Our Response to President Vladimir Putin’s New York Times Op-Ed

President of the Russian Federation Vladimir Putin (Photo Credit: Mikhail Kireev/Host Photo Agency via Getty Images).

President of the Russian Federation Vladimir Putin (Photo Credit: Mikhail Kireev/Host Photo Agency via Getty Images).

In his New York Times opinion piece regarding Syria, Russian President Vladimir Putin argues against the recently proposed U.S. military strike on Syria. Amnesty International neither condemns nor condones armed intervention in Syria. However, some of President Putin’s arguments obscure Russia’s own role in blocking a resolution to the human rights crisis in Syria.

President Putin also claims that Syria's internal conflict is 'fueled by foreign weapons supplied to the opposition,' but fails to mention that his own government has been a major arms supplier to the Syrian government.

Russian diplomats have repeatedly blocked international law from being enforced by blocking the U.N. Security Council from adopting measures to holding human rights violators accountable in Syria. Together with China, the Russian government has wielded its veto on multiple occasions to stop meaningful global action, which would include imposing an arms embargo on the Syrian government and referring the situation in Syria to the International Criminal Court. In addition, no arms transfer should be made to an armed opposition group where there is a substantial risk of the group committing serious violations of human rights and international humanitarian law.

President Putin also claims that Syria’s internal conflict is “fueled by foreign weapons supplied to the opposition,” but fails to mention that his own government has been a major arms supplier to the Syrian government. The vast majority of the human rights abuses documented by Amnesty International have been committed by the state’s armed forces and pro-government shabiha militias. Abuses have also been committed by armed opposition groups.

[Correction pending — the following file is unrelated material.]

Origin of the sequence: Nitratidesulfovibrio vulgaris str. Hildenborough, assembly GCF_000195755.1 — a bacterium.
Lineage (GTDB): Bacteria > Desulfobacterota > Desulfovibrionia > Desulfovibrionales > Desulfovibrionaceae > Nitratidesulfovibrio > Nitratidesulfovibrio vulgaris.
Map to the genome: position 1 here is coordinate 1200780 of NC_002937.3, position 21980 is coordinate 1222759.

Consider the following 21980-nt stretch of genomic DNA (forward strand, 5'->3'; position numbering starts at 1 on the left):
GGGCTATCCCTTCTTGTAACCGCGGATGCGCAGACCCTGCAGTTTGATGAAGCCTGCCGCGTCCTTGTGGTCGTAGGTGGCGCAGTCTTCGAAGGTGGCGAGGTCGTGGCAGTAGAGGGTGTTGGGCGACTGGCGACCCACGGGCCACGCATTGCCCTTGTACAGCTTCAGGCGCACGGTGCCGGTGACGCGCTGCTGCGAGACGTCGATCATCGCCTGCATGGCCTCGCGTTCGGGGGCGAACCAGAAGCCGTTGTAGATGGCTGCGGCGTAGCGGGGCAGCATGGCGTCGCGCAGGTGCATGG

Finally, President Putin ignored the Syrian government’s crackdown on human rights advocates inside Syria. Human rights defenders inside Syria are subject to harassment, arbitrary arrest, and detention. The Syrian government has even blocked the U.N.-mandated Commission of Inquiry from entering the country.

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15 thoughts on “Our Response to President Vladimir Putin’s New York Times Op-Ed

  1. Russia is seeking to have influence for that region at any cost. They wanted also Greece and Cyprus for more aggressive MONEY laundering! They are still the Evil Empire!

  2. I remember when Amnesty was a human rights group and not a lobby arm for US foreign policy- it was good then

  3. U.S. weapons reaching Syrian rebels….. WASHINGTON POST…
    The CIA has begun delivering weapons to rebels in Syria, ending months of delay in lethal aid that had been promised by the Obama administration, according to U.S. officials and Syrian figures. The shipments began streaming into the country over the past two weeks, along with separate deliveries by the State Department of vehicles and other gear — a flow of material that marks a major escalation of the U.S. role in Syria’s civil war.
    http://www.washingtonpost.com/world/national-secu